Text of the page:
TABLE OF CONTENTS

PRINT Summer 1969

Hofmann’s Rectangles

HANS HOFMANN WAS THE ONLY ABSTRACT EXPRESSIONIST to use color as a free, fully relational pictorial element, full blast, undimmed by the usual dull requirements of Cubist space. This essay is not about that splendid color, nor about the very high quality of his art, which I leave aside as a prior assumption. It is about a purely spatial device which Hofmann contrived to let color in on a reluctant style: the superimposed “floating” rectangle which figured in so many of the paintings of the last ten years of his life.

Hofmann was a Cubist-Abstract-Expressionist. His chosen style was large-scale small-piece allover expressive Cubism, for which I have in previous essays substituted the initial word LASPAC, to apply to the work of Pollock or to de Kooning between about 1945 to 1955. Hofmann is not as “pure” a LASPAC painter as Pollock; his picture-size is usually smaller and the piece-size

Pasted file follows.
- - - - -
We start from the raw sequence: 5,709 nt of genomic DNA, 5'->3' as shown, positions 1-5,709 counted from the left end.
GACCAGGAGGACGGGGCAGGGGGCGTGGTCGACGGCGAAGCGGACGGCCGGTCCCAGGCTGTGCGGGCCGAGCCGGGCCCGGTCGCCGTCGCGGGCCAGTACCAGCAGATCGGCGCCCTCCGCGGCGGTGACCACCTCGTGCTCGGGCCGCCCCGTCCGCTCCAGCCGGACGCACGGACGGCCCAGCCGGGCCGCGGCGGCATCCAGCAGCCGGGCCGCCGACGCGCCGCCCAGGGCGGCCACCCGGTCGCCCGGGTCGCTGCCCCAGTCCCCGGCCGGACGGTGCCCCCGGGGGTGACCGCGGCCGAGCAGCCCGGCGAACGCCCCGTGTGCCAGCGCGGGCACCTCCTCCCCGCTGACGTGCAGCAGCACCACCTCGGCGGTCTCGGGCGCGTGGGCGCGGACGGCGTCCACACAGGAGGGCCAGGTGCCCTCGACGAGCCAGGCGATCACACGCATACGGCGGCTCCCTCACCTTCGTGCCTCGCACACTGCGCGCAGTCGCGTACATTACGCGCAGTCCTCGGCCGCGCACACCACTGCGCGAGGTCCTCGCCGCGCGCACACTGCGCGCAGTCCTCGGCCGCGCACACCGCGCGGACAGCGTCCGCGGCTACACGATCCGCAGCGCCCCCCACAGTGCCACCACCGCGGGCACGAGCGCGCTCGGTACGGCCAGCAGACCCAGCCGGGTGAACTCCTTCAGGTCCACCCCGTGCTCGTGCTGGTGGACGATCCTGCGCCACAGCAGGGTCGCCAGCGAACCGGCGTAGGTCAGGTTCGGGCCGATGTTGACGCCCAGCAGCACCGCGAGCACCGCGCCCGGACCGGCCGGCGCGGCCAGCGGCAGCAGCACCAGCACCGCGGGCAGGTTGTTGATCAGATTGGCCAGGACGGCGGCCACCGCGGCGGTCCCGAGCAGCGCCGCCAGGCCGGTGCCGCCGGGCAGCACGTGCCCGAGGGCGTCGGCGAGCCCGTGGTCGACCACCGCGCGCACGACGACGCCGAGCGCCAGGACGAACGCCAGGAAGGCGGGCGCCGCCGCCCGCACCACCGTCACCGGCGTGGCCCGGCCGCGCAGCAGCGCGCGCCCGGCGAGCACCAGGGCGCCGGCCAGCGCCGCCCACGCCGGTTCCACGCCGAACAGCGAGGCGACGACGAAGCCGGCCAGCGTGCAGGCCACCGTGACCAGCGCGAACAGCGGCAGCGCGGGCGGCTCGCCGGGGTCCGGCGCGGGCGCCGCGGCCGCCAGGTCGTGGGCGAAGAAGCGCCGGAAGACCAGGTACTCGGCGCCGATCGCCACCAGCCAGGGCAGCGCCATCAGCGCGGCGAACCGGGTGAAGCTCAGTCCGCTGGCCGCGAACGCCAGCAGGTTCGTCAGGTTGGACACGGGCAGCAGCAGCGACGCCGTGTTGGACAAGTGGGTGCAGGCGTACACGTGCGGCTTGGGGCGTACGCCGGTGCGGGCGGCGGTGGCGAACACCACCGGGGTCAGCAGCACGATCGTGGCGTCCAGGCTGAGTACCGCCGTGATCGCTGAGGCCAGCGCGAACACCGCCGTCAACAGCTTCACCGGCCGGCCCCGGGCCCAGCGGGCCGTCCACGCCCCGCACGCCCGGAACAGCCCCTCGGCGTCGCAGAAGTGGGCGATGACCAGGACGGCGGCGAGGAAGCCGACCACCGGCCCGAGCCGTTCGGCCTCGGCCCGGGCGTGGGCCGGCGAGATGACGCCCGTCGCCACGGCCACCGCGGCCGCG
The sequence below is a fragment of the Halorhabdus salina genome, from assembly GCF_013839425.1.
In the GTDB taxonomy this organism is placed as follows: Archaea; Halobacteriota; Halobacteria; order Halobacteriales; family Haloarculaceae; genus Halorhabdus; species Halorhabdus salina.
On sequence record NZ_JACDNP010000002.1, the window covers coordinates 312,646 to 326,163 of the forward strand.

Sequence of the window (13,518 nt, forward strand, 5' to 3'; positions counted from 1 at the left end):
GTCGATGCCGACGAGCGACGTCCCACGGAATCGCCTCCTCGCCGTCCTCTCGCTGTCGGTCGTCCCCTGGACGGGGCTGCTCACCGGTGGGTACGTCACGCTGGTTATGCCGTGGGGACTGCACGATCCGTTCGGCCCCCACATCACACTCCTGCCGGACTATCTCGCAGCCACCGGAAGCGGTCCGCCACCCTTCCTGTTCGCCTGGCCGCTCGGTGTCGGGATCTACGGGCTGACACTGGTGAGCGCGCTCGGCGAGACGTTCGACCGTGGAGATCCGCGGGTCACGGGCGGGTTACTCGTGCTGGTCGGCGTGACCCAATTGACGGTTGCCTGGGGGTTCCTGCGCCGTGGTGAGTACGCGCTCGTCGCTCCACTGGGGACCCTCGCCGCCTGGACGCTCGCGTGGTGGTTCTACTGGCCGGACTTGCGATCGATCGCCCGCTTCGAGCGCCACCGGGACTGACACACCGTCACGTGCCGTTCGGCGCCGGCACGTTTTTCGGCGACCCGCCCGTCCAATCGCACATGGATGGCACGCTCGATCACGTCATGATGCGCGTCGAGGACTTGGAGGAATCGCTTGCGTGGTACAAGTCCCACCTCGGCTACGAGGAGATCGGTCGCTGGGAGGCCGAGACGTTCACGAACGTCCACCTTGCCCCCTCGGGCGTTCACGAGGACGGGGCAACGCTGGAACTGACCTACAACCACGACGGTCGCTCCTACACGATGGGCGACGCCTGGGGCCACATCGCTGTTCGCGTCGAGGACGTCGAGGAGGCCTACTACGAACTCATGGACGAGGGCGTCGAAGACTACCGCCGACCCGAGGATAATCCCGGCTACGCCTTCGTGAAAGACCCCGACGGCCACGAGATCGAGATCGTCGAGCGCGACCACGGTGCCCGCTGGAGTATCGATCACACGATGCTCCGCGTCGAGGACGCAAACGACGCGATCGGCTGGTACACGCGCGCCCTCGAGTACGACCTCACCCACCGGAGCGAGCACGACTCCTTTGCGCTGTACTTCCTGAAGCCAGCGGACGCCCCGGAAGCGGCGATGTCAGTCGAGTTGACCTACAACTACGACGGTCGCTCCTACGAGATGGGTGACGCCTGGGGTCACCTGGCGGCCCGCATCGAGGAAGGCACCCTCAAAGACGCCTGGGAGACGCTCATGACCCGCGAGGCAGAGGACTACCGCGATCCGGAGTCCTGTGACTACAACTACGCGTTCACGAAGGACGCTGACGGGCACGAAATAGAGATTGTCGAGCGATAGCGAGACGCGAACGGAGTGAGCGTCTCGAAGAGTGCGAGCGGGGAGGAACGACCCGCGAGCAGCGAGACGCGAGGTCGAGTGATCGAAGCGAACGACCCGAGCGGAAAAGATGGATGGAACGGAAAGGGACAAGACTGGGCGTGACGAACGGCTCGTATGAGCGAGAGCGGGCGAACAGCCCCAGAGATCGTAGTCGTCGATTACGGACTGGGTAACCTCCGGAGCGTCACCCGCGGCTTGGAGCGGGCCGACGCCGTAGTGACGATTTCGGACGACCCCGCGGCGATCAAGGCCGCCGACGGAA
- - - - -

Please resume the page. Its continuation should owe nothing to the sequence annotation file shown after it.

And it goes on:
Sign-in to keep reading

Artforum print subscribers have full access to this article. Please sign in below.

Not registered for artforum.com? Register here.

SUBSCRIBE NOW at the discounted holiday rate of $45 a year—70% off the newsstand price—and receive the print magazine plus full online access to this issue and our archive.*

Order the ONLINE EDITION for $5.99.

* This rate applies to U.S. domestic subscriptions.